Table 1: The value of different dry matter slurries Using

Knowing the value of farm organic matter

The next step is understanding what nutrients you have on-farm in the form of slurry and farmyard manure (FYM).


The RB209 Fertiliser Manual Section 2 Organic Materials, provides guide values for the nitrogen levels of a typical dry matter slurry. However, Mr Cosgrave says it is well worth testing your farm’s supplies as in practice, NPK levels, can vary considerably.


He explains: “The standard book value for cattle slurry is 6% dry matter, but on two grass trials last year in Derbyshire and Devon, where we tested each farm’s slurry, one had a dry matter of 3.3%, while the other was 1.56%. That shows how you can be way off the mark by assuming a standard book value.” (see Table 1).


He advises testing slurry and FYM at least two to three times a year and using this to balance mineral fertilisers.


Knowing how much mineral fertiliser needs to be applied

Knowing how much mineral fertiliser needs to be applied


You can subtract the nutrients that were applied in the manure from the crop requirement to work out the shortfall needs to be filled with mineral fertiliser (see Table 2).


Mr Cosgrave urges producers to select a mineral fertiliser based on what their soils require, rather than reaching for the same product year-on-year because it is what they have always used.


“Split the farm up into areas with different P and K indexes and formulate mineral fertiliser recommendations based on that,” he advises.


Possible scenarios, where a traditional fertiliser grade would not be the right choice might be on a silage field with a P index of 0 or 1. In this case, a high P compound like a 20-8-11+S should be used instead of a traditional silage grade to build soil P reserves.


A field with a high P index (3 or more) might not need mineral P if slurry was applied, so a zero P silage grade would be best suited for this example.

Use sulphur as a standard

Including sulphur in mineral fertilisers as standard will help boost nitrogen use efficiency, dry matter yields and grass protein levels, according to Yara’s Philip Cosgrave.


Since the reduction in atmospheric sulphur dioxide emissions, the level of sulphur in the air – and hence the soil – has declined substantially. This has resulted in more than 80% of UK grassland soils being deficient in sulphur.


The two essential plant amino acids, cysteine and methionine have a requirement for Sulphur, so if levels are lacking, plant proteins are not formed optimally.

  • Methionine initiates the synthesis of proteins
  • Cysteine is critical for structure, stability and catalytic function in proteins

Mr Cosgrave says: “When you apply sulphur on grassland, you typically get an increase in dry matter yields, but also an increase in protein percentage.


If grass has an adequate supply of sulphur, more of the nitrogen is found as protein. Whereas, sulphur deficiency results in less of the nitrogen being found as protein and more in the form of nitrate and free amino acids.”


Soil type will effect its responsiveness to sulphur, however in general, farmers could expect to see a 10-30% increase in dry matter yields from sulphur.


First cut silage has a particularly high demand for sulphur and regardless of soil type should receive a sulphur application.


Medium and light soils, and soils with lower organic matter content show the greatest response to sulphur in subsequent cuts.

Boosting fertiliser efficiencies – key considerations

Boosting fertiliser efficiencies – key considerations

Soil pH

Maintaining the optimum soil pH has many benefits, including:

  • Increased biological activity of soils which increases the turnover of major nutrients. Grassland soils can release up to 80kg/ha more nitrogen
  • Makes P and K more available in the soil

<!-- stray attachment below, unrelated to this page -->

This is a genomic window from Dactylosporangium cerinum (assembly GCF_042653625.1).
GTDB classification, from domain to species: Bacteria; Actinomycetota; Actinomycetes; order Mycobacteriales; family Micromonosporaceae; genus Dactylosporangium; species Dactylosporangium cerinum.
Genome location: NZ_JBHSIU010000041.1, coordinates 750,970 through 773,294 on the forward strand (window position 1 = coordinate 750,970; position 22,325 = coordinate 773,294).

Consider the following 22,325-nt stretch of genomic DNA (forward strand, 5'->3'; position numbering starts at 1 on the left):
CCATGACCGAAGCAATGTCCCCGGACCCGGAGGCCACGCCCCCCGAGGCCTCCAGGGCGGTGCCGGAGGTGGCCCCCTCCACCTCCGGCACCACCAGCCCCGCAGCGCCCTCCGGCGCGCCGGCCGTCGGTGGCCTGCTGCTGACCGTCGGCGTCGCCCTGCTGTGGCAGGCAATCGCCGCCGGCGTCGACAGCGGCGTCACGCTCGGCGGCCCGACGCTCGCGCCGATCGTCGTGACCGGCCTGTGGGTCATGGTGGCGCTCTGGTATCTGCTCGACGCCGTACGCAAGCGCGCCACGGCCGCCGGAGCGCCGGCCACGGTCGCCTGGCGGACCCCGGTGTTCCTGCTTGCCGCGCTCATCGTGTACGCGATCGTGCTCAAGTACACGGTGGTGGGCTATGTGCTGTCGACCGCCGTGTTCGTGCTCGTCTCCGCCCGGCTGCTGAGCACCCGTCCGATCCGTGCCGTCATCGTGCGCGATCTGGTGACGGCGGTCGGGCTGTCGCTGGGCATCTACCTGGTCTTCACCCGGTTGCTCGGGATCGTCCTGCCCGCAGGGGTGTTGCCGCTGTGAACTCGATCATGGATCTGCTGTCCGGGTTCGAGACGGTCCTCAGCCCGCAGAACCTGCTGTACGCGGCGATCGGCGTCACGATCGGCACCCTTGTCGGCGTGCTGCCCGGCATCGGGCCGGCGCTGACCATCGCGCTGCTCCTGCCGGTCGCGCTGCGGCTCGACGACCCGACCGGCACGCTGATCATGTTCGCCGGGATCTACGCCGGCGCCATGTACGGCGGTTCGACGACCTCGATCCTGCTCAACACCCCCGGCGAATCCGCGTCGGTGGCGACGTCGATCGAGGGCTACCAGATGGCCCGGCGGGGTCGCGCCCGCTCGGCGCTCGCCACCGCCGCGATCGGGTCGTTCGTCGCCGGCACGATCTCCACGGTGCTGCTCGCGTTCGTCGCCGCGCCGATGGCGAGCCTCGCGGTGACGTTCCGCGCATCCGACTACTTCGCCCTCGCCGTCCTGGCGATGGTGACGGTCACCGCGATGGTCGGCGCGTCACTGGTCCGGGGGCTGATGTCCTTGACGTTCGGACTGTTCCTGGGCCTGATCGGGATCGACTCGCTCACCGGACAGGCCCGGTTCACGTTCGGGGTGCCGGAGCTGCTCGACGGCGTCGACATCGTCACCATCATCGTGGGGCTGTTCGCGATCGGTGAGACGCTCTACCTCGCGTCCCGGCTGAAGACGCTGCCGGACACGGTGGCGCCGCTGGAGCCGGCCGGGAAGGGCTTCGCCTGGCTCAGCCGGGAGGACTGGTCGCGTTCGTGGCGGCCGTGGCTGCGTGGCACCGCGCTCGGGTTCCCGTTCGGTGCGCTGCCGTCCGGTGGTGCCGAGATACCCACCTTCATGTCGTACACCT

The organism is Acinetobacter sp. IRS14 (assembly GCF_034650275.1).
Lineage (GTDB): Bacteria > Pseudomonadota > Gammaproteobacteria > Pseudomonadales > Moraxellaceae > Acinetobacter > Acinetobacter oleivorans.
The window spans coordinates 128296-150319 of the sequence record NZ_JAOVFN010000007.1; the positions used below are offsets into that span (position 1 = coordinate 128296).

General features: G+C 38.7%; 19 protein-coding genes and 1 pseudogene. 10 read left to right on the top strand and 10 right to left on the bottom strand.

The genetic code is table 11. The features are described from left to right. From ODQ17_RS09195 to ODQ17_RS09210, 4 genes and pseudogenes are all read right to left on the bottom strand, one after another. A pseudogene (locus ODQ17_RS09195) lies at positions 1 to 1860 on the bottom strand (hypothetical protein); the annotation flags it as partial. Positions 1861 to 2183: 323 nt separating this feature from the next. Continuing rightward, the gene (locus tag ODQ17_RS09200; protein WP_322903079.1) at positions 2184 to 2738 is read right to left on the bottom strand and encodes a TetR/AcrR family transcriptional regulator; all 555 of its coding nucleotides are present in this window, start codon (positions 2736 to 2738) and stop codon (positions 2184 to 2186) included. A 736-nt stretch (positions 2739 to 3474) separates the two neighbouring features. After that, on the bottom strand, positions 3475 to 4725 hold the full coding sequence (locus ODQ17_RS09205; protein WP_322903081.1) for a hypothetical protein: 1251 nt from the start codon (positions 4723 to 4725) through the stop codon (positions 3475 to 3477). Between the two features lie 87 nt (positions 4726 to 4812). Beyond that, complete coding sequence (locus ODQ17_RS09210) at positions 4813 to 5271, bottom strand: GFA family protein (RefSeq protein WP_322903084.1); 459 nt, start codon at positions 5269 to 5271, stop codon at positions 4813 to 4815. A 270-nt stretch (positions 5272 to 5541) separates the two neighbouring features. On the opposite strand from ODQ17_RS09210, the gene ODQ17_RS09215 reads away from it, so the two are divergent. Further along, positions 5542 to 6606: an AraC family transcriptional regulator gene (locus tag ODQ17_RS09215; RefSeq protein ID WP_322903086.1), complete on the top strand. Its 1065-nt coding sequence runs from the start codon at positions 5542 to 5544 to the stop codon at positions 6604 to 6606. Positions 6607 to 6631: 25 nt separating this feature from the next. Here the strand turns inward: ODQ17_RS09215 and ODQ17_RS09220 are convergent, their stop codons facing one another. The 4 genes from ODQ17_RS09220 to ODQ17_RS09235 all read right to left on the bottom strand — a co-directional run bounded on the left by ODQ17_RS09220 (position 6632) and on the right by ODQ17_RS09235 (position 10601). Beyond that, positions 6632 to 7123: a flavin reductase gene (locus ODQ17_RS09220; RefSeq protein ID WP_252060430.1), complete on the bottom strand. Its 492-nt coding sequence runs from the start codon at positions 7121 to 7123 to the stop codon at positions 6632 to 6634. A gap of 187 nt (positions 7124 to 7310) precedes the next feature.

• Increases earthworm activity, which improves soil structure
  • Increased survival and productivity of rye-grass

Improving N use efficiency

  • The use of low emission slurry spreading equipment reduces gaseous nitrogen (N) losses by up to 50%. This can reduce your mineral N requirement
  • The type of mineral N used plays an important role in determining nitrogen use efficiency. Urea is prone to ammonia losses which is significant particularly if it does not receive 5mm of rainfall in the 24 hours following application
  • Nitrate-based products have very low ammonia losses and thus more N is available for the crop

In numbers

  • K and S deficiency can result in yield losses of 30%. So if your total annual yield was 10t DM/ha this might reduce to 7t DM/ha/year due to K or S deficiency. You could be losing about £150-£270/ha (about £50- £90/t of good quality silage)
  • A sulphur-containing fertiliser might cost an extra £5/ha per cut, but could prevent yield losses worth up to £90/ha per cut jSoils at sub-optimal pH could be losing 2t DM/ha/year. The extra grass potentially achievable through correcting soil pH is potentially worth a five-fold return on the lime investment

(Source: AFBI)

Gibberellins boost early growth

Applying gibberellins to grassland in early spring could boost grass growth by 20kg DM/ha/ day or more and help those farmers wanting to quickly fill a forage gap this spring.


Gibberellins are naturally occurring growth enhancers that all plants produce. They help to increase cell size and numbers, enabling greater photosynthesis, plant metabolism and, in turn, increase growth in leaves and roots.



NuFarm’s Brent Gibbons adds: “If grass has been heavily grazed, the plant produces gibberellins to try and boost grass growth.”


UK research on 10 farms showed that a spring application resulted in an average extra 500kg DM/ha over a 21-day period. This led to a 8:1 return on investment thanks to grass growth and milk yield.

  • Gibberellins such as SmartGrass, should be sprayed before the season warms up when conditions are at 5-10degC and grass growth is limited
  • Applications must be made before April
  • Gibberellins have a three week impact on the sward – grass should be utilised within this period

Mr Gibbons believes gibberellins have a role to play on most farms.


He says: “It’s relevant to all grassland farmers and especially ones short of forage that want to get off to an early start this spring.”

Essential resources

For more details on nutrient management planning, view the RB209 Fertiliser Manuals at

You can also view practical videos on how to take a slurry and FYM samples.


Read the full Farming Rules for Water rules at

Grassland Toolkit 2019

Grassland Toolkit 2019